March 20, 2013
A lot of time, money and energy are invested in the aftermarket on trucks. While that effort is justified, the trucks themselves aren’t the only pieces of equipment that require maintenance and repairs.
Trailers need work, too.
Aftermarket businesses that don’t maximize their ability to provide parts and service to the trailer markets are missing an opportunity to strengthen their business. In this economy, any possible avenue to strengthen a business is one worth investigating.
According to information provided by MacKay & Company at Heavy Duty Aftermarket Dialogue in January in Las Vegas, there were nearly four million commercial trailers in the United States in 2012. The average age of those trailers was 10.5, a full year increase from 2008.
While a first-quarter 2013 CK Commercial Vehicle Research poll shows new trailer sales on the rise, MacKay projections still see the trailer population remaining at or above 10 years old through 2017.
“I think that provides great potential for the aftermarket,” says Jack Scarff, director of service at Wabash National Trailer Centers. A 40-year veteran of the industry, Scarff cites improved trailer designs and usage plans among his reasons for optimism.
“[Fleets] are still purchasing new trailers, but when they do they want to keep them a lot longer,” he says. “I can remember a few years ago the life cycle of most trailers was five to seven years. Now fleets are looking for trailers that will last up to 10 years. I’ve seen some that want to push that out to 12 years.”
To keep a trailer on the road that long, the aftermarket becomes a necessity.
Scarff says one of the most rapidly growing areas of trailer aftermarket is mobile service. Fleets are taking trailers longer distances than ever before, switching out trucks while making cross-country trips, and putting stress on drivers to be aware when maintenance is required.
A service provider can minimize that stress by sending someone out to regularly check on the trailer.
This is a common service in the truck aftermarket. Service providers have technicians travel to fleet locations off hours and perform maintenance on customer vehicles. Each technician is equipped with a truck filled with tools and components, and is given various levels of freedom to complete repairs.
Scarff says trailer programs work the same way, and demand continues to climb.
“That’s probably going to be one of our best growth areas in the next four to five years,” he says.
Tank trailers provide another area for growth. While overall trailer sales have slowed in recent years, 2012 saw a significant increase in the sales of tanker trailers.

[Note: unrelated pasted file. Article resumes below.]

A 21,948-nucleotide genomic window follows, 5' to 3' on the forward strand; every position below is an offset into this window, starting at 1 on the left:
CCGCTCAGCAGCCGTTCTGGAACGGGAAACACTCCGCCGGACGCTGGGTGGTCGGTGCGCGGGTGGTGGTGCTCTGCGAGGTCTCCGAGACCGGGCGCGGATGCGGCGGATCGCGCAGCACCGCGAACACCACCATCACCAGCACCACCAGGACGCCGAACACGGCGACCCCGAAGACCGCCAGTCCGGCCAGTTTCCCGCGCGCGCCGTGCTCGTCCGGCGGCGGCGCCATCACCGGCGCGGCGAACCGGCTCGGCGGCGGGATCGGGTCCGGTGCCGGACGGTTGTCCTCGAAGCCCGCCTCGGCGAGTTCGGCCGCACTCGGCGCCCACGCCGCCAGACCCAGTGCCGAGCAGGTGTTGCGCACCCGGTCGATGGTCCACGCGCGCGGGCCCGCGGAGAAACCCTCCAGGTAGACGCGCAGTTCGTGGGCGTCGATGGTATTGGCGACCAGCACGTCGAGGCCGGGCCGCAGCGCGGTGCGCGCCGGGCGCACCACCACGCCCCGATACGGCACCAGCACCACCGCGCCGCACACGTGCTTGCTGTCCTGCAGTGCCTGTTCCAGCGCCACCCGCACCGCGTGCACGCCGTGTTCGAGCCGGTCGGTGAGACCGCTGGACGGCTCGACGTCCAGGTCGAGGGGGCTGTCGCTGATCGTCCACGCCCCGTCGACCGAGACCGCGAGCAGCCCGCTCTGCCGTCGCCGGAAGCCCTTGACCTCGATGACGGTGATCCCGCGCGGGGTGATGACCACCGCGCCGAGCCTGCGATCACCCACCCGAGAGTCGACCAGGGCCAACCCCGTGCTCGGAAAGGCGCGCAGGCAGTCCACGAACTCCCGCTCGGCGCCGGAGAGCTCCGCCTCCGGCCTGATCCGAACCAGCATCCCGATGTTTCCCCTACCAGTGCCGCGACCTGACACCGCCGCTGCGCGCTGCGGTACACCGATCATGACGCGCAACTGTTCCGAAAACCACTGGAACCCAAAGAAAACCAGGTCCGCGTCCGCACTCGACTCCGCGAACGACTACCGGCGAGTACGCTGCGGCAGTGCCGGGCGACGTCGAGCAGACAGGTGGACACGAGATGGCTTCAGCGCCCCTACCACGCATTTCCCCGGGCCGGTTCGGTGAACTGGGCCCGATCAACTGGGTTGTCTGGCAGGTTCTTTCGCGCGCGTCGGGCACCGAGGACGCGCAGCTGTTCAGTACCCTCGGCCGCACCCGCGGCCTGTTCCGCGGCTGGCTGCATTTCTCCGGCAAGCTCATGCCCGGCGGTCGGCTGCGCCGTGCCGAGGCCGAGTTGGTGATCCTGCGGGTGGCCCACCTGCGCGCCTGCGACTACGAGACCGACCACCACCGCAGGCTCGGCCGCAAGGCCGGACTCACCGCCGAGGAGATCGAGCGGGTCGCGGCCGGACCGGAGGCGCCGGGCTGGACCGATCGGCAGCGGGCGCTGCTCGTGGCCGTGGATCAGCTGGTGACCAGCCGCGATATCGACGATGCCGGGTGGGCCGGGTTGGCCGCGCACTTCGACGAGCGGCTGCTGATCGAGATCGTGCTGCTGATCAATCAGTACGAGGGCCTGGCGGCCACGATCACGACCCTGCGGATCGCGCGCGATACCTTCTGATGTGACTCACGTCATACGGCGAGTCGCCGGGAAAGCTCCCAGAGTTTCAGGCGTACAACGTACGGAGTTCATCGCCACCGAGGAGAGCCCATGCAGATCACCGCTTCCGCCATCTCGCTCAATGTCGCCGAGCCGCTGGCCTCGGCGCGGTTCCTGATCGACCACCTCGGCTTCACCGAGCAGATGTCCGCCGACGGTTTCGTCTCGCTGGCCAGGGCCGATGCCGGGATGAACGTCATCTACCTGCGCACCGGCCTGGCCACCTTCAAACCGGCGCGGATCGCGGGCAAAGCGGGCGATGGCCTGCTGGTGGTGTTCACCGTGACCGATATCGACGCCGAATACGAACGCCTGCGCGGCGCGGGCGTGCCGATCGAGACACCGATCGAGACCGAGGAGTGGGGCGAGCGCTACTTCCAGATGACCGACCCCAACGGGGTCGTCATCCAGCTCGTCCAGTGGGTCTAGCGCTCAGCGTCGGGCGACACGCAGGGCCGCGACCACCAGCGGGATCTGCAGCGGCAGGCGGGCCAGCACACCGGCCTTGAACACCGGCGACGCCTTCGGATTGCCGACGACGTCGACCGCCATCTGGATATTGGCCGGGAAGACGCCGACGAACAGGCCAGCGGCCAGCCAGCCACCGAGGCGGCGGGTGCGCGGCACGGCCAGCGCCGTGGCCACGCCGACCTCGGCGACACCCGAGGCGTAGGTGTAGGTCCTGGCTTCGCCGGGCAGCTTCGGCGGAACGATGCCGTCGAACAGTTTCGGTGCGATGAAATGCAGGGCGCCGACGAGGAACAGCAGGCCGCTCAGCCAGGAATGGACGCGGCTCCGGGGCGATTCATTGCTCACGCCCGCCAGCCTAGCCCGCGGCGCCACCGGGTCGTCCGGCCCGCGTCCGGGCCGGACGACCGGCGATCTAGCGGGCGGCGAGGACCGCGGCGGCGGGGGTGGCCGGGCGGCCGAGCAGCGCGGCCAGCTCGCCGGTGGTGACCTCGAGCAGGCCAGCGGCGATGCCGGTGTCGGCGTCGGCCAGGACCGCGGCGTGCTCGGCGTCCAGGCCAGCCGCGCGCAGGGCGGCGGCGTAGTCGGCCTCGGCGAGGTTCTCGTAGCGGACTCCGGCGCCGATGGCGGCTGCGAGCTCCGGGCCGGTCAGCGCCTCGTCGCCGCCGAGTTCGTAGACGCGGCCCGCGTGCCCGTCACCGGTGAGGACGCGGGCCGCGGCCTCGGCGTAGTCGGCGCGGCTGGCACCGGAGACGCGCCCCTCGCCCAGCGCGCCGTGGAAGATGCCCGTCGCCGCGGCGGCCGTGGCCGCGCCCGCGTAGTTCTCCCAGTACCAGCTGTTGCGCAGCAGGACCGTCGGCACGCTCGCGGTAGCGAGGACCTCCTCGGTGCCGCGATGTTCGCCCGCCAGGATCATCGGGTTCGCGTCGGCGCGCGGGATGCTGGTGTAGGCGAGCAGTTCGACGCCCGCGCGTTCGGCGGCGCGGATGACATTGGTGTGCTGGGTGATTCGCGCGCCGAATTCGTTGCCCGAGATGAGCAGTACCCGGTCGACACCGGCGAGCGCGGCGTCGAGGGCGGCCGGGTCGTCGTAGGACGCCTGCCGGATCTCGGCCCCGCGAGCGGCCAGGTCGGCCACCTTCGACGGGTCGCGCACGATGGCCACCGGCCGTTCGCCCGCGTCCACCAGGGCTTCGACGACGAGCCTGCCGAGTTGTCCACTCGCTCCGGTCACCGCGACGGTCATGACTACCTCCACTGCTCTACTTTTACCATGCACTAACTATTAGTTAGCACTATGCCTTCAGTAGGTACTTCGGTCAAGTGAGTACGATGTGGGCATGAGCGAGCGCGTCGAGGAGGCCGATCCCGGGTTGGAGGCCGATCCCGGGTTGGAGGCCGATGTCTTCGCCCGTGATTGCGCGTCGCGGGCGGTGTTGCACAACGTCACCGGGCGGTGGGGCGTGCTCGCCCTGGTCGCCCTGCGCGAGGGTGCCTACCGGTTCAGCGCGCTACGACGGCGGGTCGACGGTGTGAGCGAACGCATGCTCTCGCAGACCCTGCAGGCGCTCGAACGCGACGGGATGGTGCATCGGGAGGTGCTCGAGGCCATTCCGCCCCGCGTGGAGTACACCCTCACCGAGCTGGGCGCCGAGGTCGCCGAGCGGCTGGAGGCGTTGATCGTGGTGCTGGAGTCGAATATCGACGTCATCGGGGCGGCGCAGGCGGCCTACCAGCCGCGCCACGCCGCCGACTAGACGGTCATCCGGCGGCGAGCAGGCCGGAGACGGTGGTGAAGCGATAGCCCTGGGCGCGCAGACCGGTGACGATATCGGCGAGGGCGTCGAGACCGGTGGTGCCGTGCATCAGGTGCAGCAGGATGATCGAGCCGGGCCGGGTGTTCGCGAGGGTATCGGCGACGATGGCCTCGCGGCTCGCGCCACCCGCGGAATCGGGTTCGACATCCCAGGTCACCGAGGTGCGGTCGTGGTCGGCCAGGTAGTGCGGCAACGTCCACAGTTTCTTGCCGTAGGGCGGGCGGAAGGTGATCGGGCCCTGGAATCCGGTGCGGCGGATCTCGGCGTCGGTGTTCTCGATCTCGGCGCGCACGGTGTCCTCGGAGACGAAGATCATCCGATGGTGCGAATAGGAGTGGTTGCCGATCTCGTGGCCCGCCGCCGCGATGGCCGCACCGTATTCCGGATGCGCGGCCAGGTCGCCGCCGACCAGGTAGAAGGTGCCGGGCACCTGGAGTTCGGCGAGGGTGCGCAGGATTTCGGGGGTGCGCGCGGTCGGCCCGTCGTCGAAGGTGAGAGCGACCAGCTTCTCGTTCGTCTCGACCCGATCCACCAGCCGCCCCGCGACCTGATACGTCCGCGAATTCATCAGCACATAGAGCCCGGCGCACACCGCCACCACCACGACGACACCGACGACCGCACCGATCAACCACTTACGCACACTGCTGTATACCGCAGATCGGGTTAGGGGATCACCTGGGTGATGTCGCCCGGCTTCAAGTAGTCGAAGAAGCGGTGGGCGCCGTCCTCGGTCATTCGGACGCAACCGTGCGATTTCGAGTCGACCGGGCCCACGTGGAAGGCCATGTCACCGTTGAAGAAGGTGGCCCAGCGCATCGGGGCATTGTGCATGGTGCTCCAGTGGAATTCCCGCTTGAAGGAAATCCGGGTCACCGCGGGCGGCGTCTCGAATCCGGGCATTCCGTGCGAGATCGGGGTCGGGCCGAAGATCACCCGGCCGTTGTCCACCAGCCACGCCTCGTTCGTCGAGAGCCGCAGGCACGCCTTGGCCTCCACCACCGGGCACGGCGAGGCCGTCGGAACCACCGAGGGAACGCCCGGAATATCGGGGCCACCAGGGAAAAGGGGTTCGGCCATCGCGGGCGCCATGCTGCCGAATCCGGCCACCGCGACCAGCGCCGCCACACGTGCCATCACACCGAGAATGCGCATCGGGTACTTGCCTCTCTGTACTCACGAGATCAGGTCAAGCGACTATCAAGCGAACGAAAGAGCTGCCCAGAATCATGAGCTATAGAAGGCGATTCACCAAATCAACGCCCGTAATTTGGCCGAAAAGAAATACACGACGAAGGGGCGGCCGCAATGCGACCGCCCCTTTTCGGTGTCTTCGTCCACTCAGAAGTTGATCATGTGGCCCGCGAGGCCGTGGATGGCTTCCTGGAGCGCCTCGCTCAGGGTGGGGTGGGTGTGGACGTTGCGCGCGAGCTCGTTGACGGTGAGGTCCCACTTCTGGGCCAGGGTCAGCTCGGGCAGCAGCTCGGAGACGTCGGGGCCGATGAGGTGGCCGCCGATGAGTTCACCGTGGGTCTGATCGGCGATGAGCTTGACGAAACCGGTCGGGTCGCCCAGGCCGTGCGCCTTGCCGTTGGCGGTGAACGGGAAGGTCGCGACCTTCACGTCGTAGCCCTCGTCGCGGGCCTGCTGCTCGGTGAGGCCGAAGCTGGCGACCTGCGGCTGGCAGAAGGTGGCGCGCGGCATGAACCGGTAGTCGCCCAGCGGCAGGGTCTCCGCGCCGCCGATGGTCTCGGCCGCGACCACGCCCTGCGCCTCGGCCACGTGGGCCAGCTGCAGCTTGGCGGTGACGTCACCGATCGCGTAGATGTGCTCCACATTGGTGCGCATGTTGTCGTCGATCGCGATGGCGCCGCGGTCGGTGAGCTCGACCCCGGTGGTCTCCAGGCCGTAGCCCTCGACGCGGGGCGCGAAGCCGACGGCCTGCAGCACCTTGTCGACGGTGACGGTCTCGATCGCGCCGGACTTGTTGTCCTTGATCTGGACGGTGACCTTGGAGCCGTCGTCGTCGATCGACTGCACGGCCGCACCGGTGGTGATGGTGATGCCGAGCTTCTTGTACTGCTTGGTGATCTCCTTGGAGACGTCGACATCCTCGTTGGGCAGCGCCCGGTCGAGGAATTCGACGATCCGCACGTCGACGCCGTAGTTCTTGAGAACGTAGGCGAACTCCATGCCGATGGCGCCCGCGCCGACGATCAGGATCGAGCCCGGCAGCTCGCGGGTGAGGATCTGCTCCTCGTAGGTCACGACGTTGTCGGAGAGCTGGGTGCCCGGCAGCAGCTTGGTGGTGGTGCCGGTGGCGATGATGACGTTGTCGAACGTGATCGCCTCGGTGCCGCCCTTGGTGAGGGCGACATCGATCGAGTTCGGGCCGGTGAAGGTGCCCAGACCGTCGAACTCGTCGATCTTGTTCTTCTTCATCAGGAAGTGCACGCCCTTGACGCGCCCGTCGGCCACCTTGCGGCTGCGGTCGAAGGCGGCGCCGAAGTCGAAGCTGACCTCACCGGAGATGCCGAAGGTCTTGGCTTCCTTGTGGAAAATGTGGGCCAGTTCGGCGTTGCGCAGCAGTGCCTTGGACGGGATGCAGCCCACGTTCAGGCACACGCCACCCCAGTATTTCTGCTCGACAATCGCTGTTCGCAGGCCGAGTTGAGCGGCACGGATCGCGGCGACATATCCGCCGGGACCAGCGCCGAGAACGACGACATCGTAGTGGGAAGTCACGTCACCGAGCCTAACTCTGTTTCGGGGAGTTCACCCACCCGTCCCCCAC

Rick Peterson, vice president of retail operations at Wabash National Trailer Centers, attributes this to Fracking taking place throughout the United States. But tanker sales aren’t expected to continue at that rate in 2013, which means the new tankers will soon need to be serviced by the aftermarket.
Mike Evans, president at Polar Service Centers, says aftermarket facilities need to train technicians now to take advantage of the market boom. Tank trailers are complex equipment. Performing maintenance requires a thorough understanding of the trailer.
“Preventive maintenance is critical and when there’s a repair, there’s an urgency to get it done and to get it done right,” he says. “Our customers operate specialized equipment that isn’t easily replaced, so there’s a tremendous need for technicians who are qualified to work on all makes of tank trailers.”
The tanker market also provides excellent parts sales opportunities due to the unique equipment. Craig Kruckeberg, chief visionary officer at Minimizer, says his company has seen a considerable increase in its tank trailer fender sales in recent years.
“Those trailers are really popular at this time,” he says.
Flatbed trailers also have seen an uptick in sales as the housing market begins to recover, says Brandie Fuller, vice president of marketing at Great Dane trailers.
Distributors that know what parts to stock for those specific trailer types will be rewarded moving forward.
For those distributors that don’t know where to start, contact your component suppliers. They understand the trailer aftermarket and how it’s growing, and they’ll know what to do to up your sales.
“We provide our distributors with as many tools as possible,” says Steve Hansen, national accounts sales manager at Minimizer. “Sometimes it’s the simple things that make the greatest impact.”
Hansen says Minimizer provides its distributors with information about each fender and its purchasing demographics. Like truck sales, certain components sell better in certain areas.
Communication with your trailer parts suppliers also allows you to stay informed on new products entering the industry, products you will want to stock and sell to your customers.
“We have a very aggressive combination of Great Dane Extranet, e-mail, telephone and in-person communications that keeps our network up-to-date and informed,” says Dave Durand, vice president, aftermarket at Great Dane trailers.
“We communicate with our dealers a lot,” adds Tom Rodak, director of marketing at Wabash National. “We try to provide a monthly market update on where we think growth will be.”
That leads to one the most fundamental steps in selling to any market — understanding what the market needs.
Evans says fleets are willing to share. “Fleets want ready access to technicians who can work on all makes of trailers, and they want us to have quality all-makes parts on hand,” he says.
Pass that information along to your suppliers as well. A strong distribution business requires information moving in both directions.
Says Durand: “We are not a direct sell company like some of our competitors. We rely on a solid aftermarket network of branches and dealers to represent Great Dane in the marketplace. They are positioned well to care for the owners of Great Dane trailers.”